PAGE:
Timon of Athens
Act 3, Scene 6
Athens. A banqueting-room in Timon’s house.
- Music. Tables set out: Servants attending.
- Enter divers friends of Timon, Senators and other Lords, at
- several doors.
- The good time of day to you, sir.
Second Lord5 - 6
- I also wish it to you. I think this honorable lord did but
- try us this other day.
First Lord7 - 9
- Upon that were my thoughts tiring when we encount’red. I
- hope it is not so low with him as he made it seem in the
- trial of his several friends.
- It should not be, by the persuasion of his new feasting.
First Lord11 - 13
- I should think so. He hath sent me an earnest inviting,
- which many my near occasions did urge me to put off; but he
- hath conjur’d me beyond them, and I must needs appear.
Second Lord14 - 16
- In like manner was I in debt to my importunate business, but
- he would not hear my excuse. I am sorry, when he sent to
- borrow of me, that my provision was out.
First Lord17 - 18
- I am sick of that grief too, as I understand how all things
- Every man here’s so. What would he have borrow’d of you?
- A thousand pieces.
- A thousand pieces?
- What of you?
- He sent to me, sir—Here he comes.
- Enter Timon and Attendants.
- With all my heart, gentlemen both; and how fare you?
- Ever at the best, hearing well of your lordship.
Second Lord27 - 28
- The swallow follows not summer more willing than we your
Timon29 - 34
- Nor more willingly leaves winter, such summer birds are
- men.—Gentlemen, our dinner will not recompense this long
- stay; feast your ears with the music awhile, if they will
- fare so harshly o’ th’ trumpet’s sound; we shall to’t
First Lord35 - 36
- I hope it remains not unkindly with your lordship that I
- return’d you an empty messenger.
- O, sir, let it not trouble you.
- My noble lord—
- Ah, my good friend, what cheer?
- The banquet brought in.
Second Lord41 - 43
- My most honorable lord, I am e’en sick of shame that, when
- your lordship this other day sent to me, I was so
- unfortunate a beggar.
- Think not on’t, sir.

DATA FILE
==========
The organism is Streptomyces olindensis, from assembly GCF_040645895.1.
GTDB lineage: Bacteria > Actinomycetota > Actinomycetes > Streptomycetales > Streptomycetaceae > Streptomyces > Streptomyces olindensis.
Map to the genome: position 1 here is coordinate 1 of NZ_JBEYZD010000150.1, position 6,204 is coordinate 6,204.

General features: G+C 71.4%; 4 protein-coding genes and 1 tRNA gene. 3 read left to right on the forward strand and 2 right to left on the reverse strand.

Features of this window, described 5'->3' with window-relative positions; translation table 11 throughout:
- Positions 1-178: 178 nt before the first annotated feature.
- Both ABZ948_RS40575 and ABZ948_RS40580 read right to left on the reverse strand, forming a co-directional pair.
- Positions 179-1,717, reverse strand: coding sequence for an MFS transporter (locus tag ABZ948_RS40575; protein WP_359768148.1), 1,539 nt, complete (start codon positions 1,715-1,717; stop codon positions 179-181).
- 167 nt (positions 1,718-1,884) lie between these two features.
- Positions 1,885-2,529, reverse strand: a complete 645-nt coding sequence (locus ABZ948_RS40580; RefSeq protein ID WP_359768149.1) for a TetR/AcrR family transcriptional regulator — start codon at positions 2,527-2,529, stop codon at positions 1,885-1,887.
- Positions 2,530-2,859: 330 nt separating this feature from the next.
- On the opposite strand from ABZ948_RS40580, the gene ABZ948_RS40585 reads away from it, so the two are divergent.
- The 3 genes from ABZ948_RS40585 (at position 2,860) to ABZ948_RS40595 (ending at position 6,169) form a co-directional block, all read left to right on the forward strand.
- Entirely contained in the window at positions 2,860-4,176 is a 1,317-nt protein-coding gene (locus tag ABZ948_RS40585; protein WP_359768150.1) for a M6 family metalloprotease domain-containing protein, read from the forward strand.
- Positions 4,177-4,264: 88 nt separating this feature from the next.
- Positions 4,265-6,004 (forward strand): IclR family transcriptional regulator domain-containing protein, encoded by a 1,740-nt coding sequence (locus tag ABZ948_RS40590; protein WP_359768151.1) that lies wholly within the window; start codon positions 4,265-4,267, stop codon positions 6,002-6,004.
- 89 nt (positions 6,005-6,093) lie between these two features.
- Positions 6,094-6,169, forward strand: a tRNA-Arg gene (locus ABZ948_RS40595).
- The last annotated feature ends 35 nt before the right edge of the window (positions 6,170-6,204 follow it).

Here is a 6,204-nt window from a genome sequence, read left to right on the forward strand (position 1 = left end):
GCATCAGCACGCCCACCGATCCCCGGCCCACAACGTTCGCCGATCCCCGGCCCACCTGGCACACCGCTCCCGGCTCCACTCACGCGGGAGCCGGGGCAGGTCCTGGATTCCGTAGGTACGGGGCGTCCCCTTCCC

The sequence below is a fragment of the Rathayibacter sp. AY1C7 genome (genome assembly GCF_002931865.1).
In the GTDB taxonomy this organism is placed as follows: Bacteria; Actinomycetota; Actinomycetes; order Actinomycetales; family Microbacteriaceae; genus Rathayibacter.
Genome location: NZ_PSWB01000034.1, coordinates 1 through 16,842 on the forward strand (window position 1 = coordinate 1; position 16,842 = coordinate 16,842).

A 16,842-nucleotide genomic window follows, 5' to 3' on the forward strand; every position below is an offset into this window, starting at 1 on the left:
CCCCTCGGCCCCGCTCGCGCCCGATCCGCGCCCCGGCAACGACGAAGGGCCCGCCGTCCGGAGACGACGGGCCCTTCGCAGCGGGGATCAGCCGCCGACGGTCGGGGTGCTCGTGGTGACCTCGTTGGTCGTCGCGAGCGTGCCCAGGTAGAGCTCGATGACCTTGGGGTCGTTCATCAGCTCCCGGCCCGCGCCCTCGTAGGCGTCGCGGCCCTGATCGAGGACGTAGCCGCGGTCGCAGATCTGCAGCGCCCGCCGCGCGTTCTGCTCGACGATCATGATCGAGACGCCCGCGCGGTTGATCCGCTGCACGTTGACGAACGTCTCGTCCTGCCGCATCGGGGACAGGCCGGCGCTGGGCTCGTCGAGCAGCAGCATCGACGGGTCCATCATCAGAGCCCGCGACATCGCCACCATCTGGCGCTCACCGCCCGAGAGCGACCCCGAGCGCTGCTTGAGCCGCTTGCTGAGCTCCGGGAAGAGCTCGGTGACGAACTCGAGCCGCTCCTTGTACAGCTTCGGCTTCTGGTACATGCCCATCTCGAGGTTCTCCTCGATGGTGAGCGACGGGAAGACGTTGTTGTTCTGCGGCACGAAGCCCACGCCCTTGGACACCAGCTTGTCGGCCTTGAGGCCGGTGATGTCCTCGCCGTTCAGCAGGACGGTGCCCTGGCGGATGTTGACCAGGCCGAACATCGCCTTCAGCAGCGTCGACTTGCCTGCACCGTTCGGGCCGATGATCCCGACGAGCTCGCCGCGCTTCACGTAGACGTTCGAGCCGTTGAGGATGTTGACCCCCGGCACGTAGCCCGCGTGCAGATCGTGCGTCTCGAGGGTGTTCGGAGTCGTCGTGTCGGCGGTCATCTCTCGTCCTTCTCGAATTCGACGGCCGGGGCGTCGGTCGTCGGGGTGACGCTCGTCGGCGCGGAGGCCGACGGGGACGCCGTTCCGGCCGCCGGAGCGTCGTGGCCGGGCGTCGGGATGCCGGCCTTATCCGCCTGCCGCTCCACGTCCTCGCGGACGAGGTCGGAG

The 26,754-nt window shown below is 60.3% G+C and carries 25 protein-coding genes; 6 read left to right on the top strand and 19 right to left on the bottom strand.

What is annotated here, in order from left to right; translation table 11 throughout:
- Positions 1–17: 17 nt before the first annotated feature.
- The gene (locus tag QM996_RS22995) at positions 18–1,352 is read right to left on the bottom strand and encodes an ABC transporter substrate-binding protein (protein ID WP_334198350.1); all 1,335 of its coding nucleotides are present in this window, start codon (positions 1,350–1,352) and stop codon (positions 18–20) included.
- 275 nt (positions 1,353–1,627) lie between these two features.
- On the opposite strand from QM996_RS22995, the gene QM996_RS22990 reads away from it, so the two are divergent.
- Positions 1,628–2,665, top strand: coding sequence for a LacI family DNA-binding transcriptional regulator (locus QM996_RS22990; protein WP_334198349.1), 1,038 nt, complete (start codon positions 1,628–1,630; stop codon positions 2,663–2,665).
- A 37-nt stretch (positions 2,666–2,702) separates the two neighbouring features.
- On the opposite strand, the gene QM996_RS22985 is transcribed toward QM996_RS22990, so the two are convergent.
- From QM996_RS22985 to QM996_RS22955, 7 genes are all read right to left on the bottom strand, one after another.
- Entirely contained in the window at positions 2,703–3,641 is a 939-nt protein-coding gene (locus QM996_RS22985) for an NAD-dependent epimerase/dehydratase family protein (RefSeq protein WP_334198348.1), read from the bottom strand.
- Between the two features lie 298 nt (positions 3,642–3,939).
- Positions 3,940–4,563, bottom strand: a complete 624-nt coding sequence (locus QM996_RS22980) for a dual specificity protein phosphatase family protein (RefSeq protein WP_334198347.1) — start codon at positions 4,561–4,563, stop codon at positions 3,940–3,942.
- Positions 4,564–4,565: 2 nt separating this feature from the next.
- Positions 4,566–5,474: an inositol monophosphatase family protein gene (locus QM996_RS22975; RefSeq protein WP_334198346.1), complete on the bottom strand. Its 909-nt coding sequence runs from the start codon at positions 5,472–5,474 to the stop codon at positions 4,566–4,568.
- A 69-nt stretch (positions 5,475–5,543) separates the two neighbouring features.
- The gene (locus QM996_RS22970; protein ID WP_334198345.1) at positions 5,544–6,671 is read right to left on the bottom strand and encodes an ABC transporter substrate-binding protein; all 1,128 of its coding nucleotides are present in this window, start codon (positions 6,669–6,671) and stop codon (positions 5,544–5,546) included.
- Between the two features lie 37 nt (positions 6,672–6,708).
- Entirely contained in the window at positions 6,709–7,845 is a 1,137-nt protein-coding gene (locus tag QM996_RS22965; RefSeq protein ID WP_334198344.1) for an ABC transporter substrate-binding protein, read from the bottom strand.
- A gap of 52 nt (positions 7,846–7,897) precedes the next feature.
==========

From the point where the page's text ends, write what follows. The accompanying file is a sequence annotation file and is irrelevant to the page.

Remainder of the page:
- If you had sent but two hours before—
Timon46 - 47
- Let it not cumber your better remembrance.—Come, bring in
- all together!
- All cover’d dishes!
- Royal cheer, I warrant you.
- Doubt not that, if money and the season can yield it.
- How do you? What’s the news?
- Alcibiades is banish’d: hear you of it?
Both First and Second Lords53
- Alcibiades banish’d?
- ’Tis so, be sure of it.
- How? How?
- I pray you, upon what?
- My worthy friends, will you draw near?
- I’ll tell you more anon. Here’s a noble feast toward.
- This is the old man still.
- Will’t hold? Will’t hold?
- It does; but time will—and so—
- I do conceive.
Timon63 - 82
- Each man to his stool, with that spur as he would to the lip
- of his mistress; your diet shall be in all places alike.
- Make not a city feast of it, to let the meat cool ere we can
- agree upon the first place; sit, sit. The gods require our
- You great benefactors, sprinkle our society with
- thankfulness. For your own gifts, make yourselves prais’d;
- but reserve still to give, lest your deities be despis’d.
- Lend to each man enough, that one need not lend to another;
- for were your godheads to borrow of men, men would forsake
- the gods. Make the meat be belov’d more than the man that
- gives it. Let no assembly of twenty be without a score of
- villains. If there sit twelve women at the table, let a
- dozen of them be—as they are. The rest of your fees, O
- gods—the senators of Athens, together with the common lag of
- people—what is amiss in them, you gods, make suitable for
- destruction. For these my present friends, as they are to me
- nothing, so in nothing bless them, and to nothing are they
- Uncover, dogs, and lap!
- The dishes are uncovered and seen to be full of warm water.
Both First and Second Lords84
- What does his lordship mean?
Both Third and Fourth Lords85
- I know not.
Timon86 - 106
- May you a better feast never behold,
- You knot of mouth-friends! Smoke and lukewarm water
- Is your perfection. This is Timon’s last,
- Who, stuck and spangled with your flatteries,
- Washes it off, and sprinkles in your faces
- Your reeking villainy.
- Throwing the water in their faces.
- Live loath’d, and long,
- Most smiling, smooth, detested parasites,
- Courteous destroyers, affable wolves, meek bears,
- You fools of fortune, trencher-friends, time’s flies,
- Cap-and-knee slaves, vapors, and minute-jacks!
- Of man and beast the infinite malady
- Crust you quite o’er! What, dost thou go?
- Soft, take thy physic first—thou too—and thou;
- Stay, I will lend thee money, borrow none.
- Throws the dishes at them, and drives them out.
- What? All in motion? Henceforth be no feast
- Whereat a villain’s not a welcome guest.
- Burn house! Sink Athens! Henceforth hated be
- Of Timon man and all humanity!
- Enter the Senators with other Lords again.
- How now, my lords?
- Know you the quality of Lord Timon’s fury?
- Push, did you see my cap?
- I have lost my gown.
First Lord113 - 115
- He’s but a mad lord, and nought but humors sways him. He
- gave me a jewel th’ other day, and now he has beat it out of
- my hat. Did you see my jewel?
- Did you see my cap?
- Here ’tis,
- Here lies my gown.
- Let’s make no stay.
- Lord Timon’s mad.
- I feel’t upon my bones.
- One day he gives us diamonds, next day stones.
- Exeunt the Senators and other Lords.